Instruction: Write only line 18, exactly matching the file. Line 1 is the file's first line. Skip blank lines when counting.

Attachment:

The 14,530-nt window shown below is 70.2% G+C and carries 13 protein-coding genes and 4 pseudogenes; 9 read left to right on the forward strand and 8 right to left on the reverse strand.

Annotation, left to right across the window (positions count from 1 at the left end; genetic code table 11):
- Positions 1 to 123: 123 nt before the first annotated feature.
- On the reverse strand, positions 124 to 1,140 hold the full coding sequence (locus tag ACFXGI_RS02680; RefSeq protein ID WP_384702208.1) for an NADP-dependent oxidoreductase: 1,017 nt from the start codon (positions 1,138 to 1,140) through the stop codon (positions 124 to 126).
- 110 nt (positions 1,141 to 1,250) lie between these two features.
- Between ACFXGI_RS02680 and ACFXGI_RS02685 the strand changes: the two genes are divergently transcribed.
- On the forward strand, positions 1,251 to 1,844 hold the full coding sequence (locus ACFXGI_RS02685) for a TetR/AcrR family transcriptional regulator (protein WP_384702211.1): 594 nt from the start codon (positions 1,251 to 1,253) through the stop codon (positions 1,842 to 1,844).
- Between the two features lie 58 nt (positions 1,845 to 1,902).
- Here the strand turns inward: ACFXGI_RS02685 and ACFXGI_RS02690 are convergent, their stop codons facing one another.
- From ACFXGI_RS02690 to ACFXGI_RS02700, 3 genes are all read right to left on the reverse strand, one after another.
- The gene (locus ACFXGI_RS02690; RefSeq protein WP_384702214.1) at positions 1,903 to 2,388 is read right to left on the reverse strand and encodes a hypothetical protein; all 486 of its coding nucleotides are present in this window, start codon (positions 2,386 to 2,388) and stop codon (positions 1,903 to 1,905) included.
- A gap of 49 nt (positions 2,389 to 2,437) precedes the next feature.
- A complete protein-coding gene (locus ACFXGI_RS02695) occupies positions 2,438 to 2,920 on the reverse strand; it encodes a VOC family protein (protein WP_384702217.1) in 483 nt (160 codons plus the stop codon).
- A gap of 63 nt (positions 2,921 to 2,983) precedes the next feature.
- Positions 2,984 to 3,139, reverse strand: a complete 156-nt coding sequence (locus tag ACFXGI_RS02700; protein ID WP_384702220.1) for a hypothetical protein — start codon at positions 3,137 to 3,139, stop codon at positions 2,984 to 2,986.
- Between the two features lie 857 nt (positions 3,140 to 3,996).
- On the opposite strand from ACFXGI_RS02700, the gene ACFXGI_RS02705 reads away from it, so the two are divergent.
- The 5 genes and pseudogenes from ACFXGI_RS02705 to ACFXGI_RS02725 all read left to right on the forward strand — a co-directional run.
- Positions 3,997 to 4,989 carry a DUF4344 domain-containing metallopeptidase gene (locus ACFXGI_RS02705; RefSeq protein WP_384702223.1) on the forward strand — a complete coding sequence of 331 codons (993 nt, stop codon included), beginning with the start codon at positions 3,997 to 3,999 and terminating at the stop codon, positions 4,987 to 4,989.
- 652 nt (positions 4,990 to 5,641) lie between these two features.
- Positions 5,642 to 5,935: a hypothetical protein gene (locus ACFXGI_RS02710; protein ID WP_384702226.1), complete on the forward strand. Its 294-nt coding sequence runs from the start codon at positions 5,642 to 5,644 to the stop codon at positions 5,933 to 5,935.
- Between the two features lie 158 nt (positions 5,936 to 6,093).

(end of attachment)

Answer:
- The 5 genes and pseudogenes from ACFXGI_RS02705 to ACFXGI_RS02725 all read left to right on the forward strand — a co-directional run.